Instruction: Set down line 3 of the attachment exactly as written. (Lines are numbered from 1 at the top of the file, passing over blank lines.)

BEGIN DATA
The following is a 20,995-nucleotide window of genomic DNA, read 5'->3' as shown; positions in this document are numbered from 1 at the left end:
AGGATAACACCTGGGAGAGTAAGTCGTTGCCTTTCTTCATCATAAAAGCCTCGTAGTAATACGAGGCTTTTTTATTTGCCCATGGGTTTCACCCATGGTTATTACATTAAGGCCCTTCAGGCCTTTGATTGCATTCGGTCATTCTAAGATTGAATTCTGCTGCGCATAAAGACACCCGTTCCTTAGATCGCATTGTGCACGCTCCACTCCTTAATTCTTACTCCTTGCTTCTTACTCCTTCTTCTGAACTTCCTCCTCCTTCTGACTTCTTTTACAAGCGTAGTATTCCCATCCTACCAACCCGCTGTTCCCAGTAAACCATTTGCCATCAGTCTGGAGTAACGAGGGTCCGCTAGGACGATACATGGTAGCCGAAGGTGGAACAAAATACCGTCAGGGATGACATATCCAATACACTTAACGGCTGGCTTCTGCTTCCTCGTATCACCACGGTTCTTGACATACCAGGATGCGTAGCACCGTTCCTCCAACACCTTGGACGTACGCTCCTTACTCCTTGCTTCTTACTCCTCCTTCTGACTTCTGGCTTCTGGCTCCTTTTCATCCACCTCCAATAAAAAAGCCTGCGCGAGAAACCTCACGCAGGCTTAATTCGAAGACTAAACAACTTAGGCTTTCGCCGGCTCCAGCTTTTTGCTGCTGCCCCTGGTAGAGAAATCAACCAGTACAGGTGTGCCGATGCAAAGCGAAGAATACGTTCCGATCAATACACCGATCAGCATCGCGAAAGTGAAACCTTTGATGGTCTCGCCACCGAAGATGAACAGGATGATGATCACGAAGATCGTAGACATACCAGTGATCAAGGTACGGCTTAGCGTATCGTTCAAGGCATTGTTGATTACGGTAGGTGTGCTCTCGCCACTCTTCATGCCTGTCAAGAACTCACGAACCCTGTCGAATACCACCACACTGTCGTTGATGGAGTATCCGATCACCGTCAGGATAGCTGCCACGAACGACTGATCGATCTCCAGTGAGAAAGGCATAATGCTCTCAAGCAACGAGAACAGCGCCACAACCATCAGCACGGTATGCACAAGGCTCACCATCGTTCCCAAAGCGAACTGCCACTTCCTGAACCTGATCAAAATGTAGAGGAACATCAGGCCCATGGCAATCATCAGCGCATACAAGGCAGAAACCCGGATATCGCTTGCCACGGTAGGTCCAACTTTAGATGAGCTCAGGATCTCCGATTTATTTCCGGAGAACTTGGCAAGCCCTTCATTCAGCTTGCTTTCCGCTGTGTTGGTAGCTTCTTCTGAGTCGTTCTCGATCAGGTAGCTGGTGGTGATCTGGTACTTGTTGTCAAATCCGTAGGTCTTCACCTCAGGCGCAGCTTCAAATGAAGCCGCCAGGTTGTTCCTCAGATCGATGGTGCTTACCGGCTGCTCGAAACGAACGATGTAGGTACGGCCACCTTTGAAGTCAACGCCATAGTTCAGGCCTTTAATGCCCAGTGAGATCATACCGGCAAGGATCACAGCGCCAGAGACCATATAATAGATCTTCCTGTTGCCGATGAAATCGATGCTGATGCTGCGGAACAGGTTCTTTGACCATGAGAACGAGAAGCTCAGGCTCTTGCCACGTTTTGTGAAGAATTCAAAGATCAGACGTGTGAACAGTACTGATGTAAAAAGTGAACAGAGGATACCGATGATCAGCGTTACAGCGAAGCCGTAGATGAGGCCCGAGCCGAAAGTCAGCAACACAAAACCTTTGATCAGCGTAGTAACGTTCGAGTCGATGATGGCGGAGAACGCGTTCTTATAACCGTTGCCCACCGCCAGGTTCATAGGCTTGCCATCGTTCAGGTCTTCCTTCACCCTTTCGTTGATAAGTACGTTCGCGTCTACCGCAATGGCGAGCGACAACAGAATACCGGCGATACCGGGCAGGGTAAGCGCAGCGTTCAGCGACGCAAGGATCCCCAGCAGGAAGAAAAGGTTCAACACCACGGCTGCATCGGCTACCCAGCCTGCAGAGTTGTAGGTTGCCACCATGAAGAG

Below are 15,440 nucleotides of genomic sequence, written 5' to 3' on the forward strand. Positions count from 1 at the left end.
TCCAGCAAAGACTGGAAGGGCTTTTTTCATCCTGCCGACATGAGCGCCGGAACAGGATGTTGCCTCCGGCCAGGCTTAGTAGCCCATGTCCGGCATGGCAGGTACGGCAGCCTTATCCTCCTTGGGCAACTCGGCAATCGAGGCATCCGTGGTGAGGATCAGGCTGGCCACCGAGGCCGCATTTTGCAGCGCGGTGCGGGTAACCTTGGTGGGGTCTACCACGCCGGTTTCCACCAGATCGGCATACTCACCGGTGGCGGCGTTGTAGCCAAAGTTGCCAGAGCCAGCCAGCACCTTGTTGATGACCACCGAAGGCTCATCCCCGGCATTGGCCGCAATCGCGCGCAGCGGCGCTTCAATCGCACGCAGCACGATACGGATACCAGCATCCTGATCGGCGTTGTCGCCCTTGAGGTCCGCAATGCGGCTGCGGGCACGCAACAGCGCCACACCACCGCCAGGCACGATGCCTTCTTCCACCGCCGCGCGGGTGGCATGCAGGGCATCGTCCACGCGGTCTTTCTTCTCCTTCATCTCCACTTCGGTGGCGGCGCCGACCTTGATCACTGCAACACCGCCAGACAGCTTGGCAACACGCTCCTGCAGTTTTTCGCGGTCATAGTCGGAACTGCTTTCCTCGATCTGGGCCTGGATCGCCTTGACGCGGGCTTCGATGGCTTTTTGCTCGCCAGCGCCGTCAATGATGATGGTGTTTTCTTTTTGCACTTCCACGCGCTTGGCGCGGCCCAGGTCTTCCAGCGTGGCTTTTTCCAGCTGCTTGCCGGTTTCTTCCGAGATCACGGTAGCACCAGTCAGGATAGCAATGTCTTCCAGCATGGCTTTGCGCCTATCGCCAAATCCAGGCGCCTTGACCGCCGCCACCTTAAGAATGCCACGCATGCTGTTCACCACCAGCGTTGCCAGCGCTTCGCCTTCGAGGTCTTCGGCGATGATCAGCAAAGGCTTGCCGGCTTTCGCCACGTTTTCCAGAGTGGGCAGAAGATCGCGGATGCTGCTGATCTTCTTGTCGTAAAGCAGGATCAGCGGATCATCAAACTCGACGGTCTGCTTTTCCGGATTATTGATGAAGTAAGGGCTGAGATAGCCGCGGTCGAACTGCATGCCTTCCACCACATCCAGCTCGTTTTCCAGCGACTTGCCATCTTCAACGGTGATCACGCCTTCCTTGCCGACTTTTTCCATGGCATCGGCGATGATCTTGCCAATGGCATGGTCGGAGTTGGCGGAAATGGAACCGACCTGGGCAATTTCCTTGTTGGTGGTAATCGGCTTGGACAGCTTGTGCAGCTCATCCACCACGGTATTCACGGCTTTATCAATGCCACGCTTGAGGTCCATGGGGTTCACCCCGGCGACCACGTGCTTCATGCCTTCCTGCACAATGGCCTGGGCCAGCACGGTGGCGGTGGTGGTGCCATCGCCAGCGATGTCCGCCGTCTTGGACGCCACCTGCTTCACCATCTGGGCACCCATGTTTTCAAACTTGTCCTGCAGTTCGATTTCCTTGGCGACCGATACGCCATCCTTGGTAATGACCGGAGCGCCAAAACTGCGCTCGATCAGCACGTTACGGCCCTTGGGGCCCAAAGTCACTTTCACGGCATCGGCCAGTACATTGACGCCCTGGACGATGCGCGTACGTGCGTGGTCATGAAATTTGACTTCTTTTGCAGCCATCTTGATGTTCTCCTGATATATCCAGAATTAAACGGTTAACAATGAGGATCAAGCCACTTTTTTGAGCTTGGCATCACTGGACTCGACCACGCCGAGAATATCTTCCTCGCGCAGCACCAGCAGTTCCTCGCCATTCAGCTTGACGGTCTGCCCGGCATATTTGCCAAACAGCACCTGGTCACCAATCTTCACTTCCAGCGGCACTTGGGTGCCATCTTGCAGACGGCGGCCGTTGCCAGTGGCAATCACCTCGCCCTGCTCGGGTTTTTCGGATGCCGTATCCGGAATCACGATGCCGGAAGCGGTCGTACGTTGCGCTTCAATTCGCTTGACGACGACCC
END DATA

Below are 15,440 nucleotides of genomic sequence, written 5' to 3' on the forward strand. Positions count from 1 at the left end.